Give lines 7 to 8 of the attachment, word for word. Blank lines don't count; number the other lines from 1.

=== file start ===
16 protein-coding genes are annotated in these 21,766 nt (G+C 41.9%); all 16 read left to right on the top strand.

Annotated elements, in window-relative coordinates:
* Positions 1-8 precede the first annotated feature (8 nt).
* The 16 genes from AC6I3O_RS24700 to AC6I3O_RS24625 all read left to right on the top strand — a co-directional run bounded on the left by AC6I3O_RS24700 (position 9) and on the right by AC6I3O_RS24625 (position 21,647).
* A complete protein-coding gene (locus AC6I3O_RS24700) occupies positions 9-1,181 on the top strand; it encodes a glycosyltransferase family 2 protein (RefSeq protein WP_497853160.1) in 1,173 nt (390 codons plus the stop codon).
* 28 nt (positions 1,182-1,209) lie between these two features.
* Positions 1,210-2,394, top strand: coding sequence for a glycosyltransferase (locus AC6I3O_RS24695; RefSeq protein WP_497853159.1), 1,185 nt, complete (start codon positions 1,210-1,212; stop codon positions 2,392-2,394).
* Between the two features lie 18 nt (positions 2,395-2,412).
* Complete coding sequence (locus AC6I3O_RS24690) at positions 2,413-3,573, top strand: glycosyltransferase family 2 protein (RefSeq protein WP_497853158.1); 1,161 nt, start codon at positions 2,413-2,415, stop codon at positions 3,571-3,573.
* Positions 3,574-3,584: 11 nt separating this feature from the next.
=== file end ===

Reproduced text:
* Positions 1,210-2,394, top strand: coding sequence for a glycosyltransferase (locus AC6I3O_RS24695; RefSeq protein WP_497853159.1), 1,185 nt, complete (start codon positions 1,210-1,212; stop codon positions 2,392-2,394).
* Between the two features lie 18 nt (positions 2,395-2,412).